Afërdita Bytyqi is the first woman to become court president of the Basic Court of Pristina, the largest court in Kosovo.
Afërdita applied to become court president in an open competition with five male judges. She scored the highest in her interview. Although some people supported Afërdita, others said the job was too big for a woman to handle. “People thought that I could not successfully manage the Basic Court of Pristina [because of my gender], but I’ve proven them wrong,” she says.
Afërdita grew up with six brothers and three sisters in Orllat, a village surrounded by mountains about 32 kilometers from Pristina. Her father and grandfather served as mediators in their community, which inspired her to pursue the legal profession.
“Since I was a child, I dreamt of becoming a judge,” she says. “I was inspired and motivated to become a person with authority and help others in solving cases, namely in delivering justice.”
Before she became court president, Afërdita was a judge in the Serious Crimes Division, handling sensitive and complicated cases, such as terrorism, corruption and organized crime.
“To become a judge, you have to have courage,” she says.
Under Afërdita’s leadership, the U.S. Agency for International Development has strengthened the court’s Public Information Office, which keeps the court’s website updated, prepares press releases and responds to requests from media and civil society. The court publishes decisions online, where anyone can access them.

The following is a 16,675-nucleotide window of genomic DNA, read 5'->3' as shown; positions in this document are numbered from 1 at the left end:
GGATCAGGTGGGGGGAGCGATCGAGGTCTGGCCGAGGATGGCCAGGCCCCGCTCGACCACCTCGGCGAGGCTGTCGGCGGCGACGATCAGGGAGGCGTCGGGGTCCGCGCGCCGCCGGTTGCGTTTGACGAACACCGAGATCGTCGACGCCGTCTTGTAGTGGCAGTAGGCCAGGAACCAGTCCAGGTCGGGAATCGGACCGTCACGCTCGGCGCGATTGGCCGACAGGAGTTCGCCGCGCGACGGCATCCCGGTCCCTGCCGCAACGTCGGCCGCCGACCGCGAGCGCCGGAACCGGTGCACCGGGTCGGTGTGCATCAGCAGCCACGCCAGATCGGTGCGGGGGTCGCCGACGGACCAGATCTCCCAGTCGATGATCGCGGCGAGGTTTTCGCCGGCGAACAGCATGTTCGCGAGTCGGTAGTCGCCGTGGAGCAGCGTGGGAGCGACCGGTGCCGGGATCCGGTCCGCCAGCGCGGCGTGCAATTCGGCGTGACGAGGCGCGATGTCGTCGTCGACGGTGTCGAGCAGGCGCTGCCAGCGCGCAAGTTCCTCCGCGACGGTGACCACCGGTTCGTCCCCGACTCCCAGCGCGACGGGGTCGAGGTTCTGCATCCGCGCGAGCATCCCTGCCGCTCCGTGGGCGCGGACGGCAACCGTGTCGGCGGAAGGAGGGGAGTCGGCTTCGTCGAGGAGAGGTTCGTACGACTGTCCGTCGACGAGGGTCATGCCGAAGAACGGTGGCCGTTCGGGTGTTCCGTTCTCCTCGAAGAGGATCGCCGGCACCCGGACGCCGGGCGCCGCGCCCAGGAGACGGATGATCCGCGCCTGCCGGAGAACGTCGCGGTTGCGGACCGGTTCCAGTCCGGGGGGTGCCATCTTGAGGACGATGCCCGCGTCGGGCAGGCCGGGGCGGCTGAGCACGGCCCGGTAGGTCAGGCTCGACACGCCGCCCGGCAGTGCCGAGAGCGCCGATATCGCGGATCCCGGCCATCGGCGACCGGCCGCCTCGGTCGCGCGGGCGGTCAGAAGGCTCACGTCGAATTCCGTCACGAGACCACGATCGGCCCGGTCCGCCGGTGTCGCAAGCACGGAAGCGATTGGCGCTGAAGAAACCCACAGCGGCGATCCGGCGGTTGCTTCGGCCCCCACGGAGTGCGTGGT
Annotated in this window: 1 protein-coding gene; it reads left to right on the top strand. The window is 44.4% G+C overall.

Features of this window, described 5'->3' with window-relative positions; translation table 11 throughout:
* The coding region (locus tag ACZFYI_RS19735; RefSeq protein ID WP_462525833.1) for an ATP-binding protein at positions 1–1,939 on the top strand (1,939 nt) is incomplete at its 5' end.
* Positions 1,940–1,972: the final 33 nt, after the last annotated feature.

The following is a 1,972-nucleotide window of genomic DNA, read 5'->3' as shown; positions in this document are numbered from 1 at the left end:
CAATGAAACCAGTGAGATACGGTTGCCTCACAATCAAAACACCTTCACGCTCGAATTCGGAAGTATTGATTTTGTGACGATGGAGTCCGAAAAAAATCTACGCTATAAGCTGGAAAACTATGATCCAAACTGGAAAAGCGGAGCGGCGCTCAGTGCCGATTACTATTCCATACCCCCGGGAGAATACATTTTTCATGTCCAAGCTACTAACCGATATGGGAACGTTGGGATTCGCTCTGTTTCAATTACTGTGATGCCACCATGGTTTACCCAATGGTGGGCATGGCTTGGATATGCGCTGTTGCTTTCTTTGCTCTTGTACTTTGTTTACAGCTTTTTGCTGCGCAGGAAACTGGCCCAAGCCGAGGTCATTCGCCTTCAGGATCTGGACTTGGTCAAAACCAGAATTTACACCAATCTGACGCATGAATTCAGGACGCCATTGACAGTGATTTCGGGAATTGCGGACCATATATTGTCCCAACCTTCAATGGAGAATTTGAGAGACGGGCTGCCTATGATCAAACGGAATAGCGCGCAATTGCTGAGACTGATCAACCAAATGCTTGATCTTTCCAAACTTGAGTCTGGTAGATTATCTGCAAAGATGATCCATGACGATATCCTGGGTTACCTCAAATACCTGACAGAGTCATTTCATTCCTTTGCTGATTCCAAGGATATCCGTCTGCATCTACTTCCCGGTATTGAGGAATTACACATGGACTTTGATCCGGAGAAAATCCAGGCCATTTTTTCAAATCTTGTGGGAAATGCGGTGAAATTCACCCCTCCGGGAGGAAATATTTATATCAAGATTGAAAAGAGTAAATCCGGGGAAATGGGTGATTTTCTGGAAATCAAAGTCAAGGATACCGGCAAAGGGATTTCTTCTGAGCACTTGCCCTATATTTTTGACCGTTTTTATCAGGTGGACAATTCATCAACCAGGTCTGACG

USAID deployed a backlog reduction team to help improve the efficiency of the courts. In two years, judges cut their backlog of cases by 30% and are now resolving more cases than the court receives.
“Cases should be processed within a reasonable time frame because if the cases addressed to the court drag on, we have violated the rights of the citizens,” Afërdita explains.
“The role of the justice system in democracy is big,” Afërdita says. “Because only when we have an efficient system can we say that we have a democratic system in Kosovo.”
After all that Afërdita has accomplished, her critics — the ones who tried to discourage her from applying to become court president — have changed their tune.
“They have changed their conviction,” she says, “and are saying that the court ‘really needed a person like you.’”
A longer version of this article is available from USAID.